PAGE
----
From Jan 15-17 in New York City over 30,000 attendees—analysts, journalists, and other thought-leaders—gathered to attend NRF’s Big Show 2017, the largest retail technology event of the year.
Each year, this show is the perfect venue for retailers to discuss the latest trends in the industry, and to talk about the technology providers at the heart of creating these innovative solutions. Between the keynotes, sessions, the exhibit halls, and the impromptu discussions, NRF highlights the key topics and issues all retailers must deal with today and in the future.
This year’s event was the largest ever, and the packed sessions, crowded halls, and meeting rooms seemed to indicate an industry going through a massive transformation—the ever-increasing digitization of their business—and an audience eager to learn how to best maximize the opportunities brought about by this change.
Some of the topics at the show were cool and cutting edge—AR/VR, Robotics, Location Beacons, and various IoT (internet of things) applications. But those seemed indicative of what was coming in the future—the “meat” of the content centered around how retailers can address their challenges and leverage opportunities NOW.
Improving Customer Experience in an Omni-Channel World
One of the major “NOW” topics of discussion at the show was the need for retailers to improve the customer experience, which is increasingly challenging in today’s omnichannel, highly competitive environment. This typically involves personalization; the idea that the customer feels the retailer understands them and speaks to them as if they know their needs, wants, and preferences.
Most brands agree that, if they can communicate in an emotionally intelligent way with their customers, they will receive a higher level of engagement, loyalty, and ultimately revenue in return. Many retailers spoke of a “new mindset” or a “100% personalization strategy”
In practice, however, brands struggle with this—they have difficulty knowing exactly how to communicate. It’s difficult to understand what message or offer to which customer, through what channel, and at what time. It is so difficult, in fact, that they default to mass emails or give every customer the same discount, thereby cannibalizing profits and delivering generic communication.
The reason for this is centered around data. In theory, retailers have more customer data than ever before. This includes preferences, purchase history, spending habits, demographics, intent, and other attributes. In theory, a large amount of data should make it easy for retailers to truly understand their customers and deliver the best, most personalized experience, whether online, in store, via email, or on a customer support call. We say, “in theory”, because the reality is that shockingly few retailers are able to take advantage of the benefits that “big data” provides.
The problem for many of these retailers is that this data lives in silos. The e-commerce data is stored in one area, the in-store data lives somewhere else, the email team has campaign results data, and someone else is in charge of social media data. You get the picture. So, when marketing tries to execute a really personalized, segmented campaign, they can’t do it without calling someone in the IT group, or a marketing data analyst, to pull a report. Then they must wait for that report, plug it into a marketing execution tool of some kind and fire away. By that time the data might be days or even weeks old and is probably incomplete, leading to outdated promotions or irrelevant offers.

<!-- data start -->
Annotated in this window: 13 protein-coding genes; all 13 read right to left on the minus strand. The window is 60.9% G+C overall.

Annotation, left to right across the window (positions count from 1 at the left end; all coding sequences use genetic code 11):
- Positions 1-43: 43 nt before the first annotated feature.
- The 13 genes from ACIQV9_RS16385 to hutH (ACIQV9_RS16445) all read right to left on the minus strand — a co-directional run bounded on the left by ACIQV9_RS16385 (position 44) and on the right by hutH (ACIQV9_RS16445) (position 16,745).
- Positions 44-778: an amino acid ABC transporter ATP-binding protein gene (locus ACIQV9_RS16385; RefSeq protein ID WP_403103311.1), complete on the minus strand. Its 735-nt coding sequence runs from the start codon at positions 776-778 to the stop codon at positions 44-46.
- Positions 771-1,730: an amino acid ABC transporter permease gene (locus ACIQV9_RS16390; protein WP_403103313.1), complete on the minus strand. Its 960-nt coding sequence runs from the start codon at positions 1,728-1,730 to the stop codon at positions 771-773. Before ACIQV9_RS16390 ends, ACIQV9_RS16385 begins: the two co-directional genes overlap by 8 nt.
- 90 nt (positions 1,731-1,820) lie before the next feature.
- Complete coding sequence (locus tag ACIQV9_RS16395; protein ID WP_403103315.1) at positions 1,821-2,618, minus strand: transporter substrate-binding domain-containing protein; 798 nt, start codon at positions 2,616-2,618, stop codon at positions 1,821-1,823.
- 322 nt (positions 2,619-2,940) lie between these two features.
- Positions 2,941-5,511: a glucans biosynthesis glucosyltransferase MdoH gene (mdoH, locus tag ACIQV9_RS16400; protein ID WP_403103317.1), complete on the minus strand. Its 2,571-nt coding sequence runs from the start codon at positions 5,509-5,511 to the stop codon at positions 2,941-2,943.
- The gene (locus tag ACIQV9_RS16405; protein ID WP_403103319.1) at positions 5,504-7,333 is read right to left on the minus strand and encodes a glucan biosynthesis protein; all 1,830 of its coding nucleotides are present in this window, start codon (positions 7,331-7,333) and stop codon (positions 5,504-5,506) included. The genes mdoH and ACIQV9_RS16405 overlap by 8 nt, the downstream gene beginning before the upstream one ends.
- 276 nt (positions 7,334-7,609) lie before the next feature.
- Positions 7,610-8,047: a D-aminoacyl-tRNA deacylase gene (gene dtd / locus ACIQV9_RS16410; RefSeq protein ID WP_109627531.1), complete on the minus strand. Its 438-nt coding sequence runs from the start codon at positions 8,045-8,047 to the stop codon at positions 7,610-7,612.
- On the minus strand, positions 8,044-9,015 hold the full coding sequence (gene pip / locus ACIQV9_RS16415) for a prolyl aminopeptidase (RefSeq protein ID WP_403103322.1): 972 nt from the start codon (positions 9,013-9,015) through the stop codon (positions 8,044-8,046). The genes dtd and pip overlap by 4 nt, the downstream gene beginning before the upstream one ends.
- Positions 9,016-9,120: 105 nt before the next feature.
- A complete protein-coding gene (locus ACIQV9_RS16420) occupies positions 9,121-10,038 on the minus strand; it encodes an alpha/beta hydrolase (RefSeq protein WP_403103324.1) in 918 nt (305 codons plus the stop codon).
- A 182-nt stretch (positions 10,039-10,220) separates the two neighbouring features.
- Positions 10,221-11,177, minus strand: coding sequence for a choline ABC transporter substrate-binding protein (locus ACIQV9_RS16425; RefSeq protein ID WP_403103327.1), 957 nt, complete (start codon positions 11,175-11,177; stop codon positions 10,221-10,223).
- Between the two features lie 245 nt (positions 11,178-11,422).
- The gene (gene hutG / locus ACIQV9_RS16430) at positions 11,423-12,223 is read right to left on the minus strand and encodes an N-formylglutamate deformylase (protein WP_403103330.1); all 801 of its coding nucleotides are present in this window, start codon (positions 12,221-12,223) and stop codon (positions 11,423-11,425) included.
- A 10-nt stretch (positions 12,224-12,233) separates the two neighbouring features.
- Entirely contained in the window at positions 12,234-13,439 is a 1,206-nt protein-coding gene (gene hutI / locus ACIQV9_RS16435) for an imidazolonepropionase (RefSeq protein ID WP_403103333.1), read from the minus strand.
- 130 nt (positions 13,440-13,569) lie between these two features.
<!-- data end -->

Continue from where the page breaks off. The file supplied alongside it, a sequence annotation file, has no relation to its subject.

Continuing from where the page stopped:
AI to the Rescue
Most retailers understand that, due to the huge volume of data coming from a wide variety of sources ,machine learning and AI is needed to wrangle all the data into one consistent view of the customer.
Another topic of concern at the event was the quality of the data itself. Because of the siloed state of the customer information, most retailers don’t feel confident that they really have a true understanding of each customer. They feel like they are missing key information on their customers’ behaviors in their various channels. Also, because some of the legacy systems being used are antiquated, more than a few retailers remarked that they couldn’t identify the same customer in different channels, which often leads to multiple messages to one person—the quickest way to get unsubscribed.
So, these topics were at the heart of many of the sessions and informal conversations at NRF. The challenge practically all of these retailers face is how to ensure they are getting ALL of their customer data clean, and in a timely fashion, and then how to best use that data to analyze their customers and produce the insight needed to personalize communication. And, this must be done automatically and in a continuous, near real-time manner, with insights into how to adjust execution based results. It’s a daunting challenge indeed, but one that is crucial to solve. The stakes are tremendously high, as the battle for customer loyalty is fierce.
Interestingly, most of the retailers speaking in the NRF sessions had a good understanding of all these roadblocks, yet they can find few technology providers who deliver a robust and comprehensive solution.
The good news for customers is that both retailers and technology providers understand and are committed to fixing this problem. If that happens, we’ll be entering a golden age of emotionally intelligent personalization. Perhaps that will be the key topic at NRF 2018.
Having worked for, and with, numerous leading edge retail companies, and having a background in AI/machine learning, and data management, these massive data quality, personalization, and customer intelligence challenges are exactly why our founders started DataXylo. To learn more about how DataXylo mitigates these issues, please visit www.dataxylo.com